ALVIN — The top-rated Texan in the 2019 class is Lake Travis wide receiver Garrett Wilson. The No. 1 prospect in the 2020 class is Houston North Shore running back Zachary Evans. The leader for best player in the 2021 class is five-star Richmond Foster offensive tackle Reuben Fatheree II. He and his teammates fell in a heartbreaking loss to Alvin Shadow Creek on Friday.
The 6-8, 300-pound sophomore is one of four offensive tackles from the Houston-area that have already been offered by Texas for that cycle, and he’s the No. 25-ranked prospect in the entire class. He already holds 14 offers.
Fatheree already keeps an ear toward recruiting. He can’t even drive yet, though, so the massive young man understands that improving on the field and staying diligent in the classroom are more important than naming leaders and narrowing lists with two prep years remaining after this season.
“I zone out the recruiting stuff and focus on football and school like I don’t have any offers,” Fatheree said. “No real favorites yet. I love them all and still have a lot of research to do.”
Texas will battle it out with the likes of Oklahoma, Texas A&M and the SEC powers for Fatheree. It’s nearly impossible to find the prototypical bookend offensive tackle with the ideal size and athleticism to play on the edge, but Fatheree possesses the makings of a future star. His experience playing basketball provides him with quicker feet than most big men his size.
Fatheree might not know which school he’ll attend. He does know what he’s looking for in a program.
“Most important is education and feeling at home,” he said.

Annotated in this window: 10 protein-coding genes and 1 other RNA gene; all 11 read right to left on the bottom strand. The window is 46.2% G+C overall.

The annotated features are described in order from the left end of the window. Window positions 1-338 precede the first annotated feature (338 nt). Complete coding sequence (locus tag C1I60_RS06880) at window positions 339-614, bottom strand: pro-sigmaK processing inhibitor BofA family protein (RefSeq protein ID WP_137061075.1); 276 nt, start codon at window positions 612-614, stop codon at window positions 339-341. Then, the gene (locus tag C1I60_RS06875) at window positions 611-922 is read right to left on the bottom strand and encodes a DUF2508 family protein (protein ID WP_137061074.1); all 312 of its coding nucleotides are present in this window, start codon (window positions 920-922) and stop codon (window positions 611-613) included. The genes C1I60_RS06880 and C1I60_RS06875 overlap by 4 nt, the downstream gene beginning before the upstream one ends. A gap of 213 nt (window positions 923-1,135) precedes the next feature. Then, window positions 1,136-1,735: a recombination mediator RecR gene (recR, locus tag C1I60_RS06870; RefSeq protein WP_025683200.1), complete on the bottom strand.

Fatheree started on varsity as a freshman. He’s now dominating as a sophomore. He says the extra experience is pivotal and that’s he’s starting to understand his position and what defenders hope to accomplish. He faced a stern test Friday in four-star 2020 defensive end Alec Bryant of Shadow Creek. The two battled throughout the night.
“I think I did well against him,” Fatheree said. “He was a fast and smart dude. It was a challenge for both of us.”
Bryant has yet to gain an offer from Texas, though he said he talks to UT assistant coach Oscar Giles every day. He was at the Cotton Bowl for the Texas-Oklahoma game and plans to visit Oklahoma in November when the Sooners play Oklahoma State. He’s also planning trips to TCU and Indiana, where his brother plays, before the end of the season. Texas would be in it if an offer is extended. The Sooners are the team to beat.
“We talk every single day. (Giles) tells me I’m going to be a part of it, but it is a process with them. I’m just being patient,” said Bryant of his contact with the Texas coaching staff. “The things most important to me are defensive scheme, coaching staff and my major, which will be sports broadcasting.”
Bryant’s team won the war, but even the junior defensive end admitted Fatheree won his fare share of battles between the two stars.
“He got me pretty good. They double-teamed me and ran away from me a lot, but I’ll give him his props. He’s a great offensive tackle,” Bryant said. “Those types of matchups make us both better for the next level. I’m thankful for the challenge.”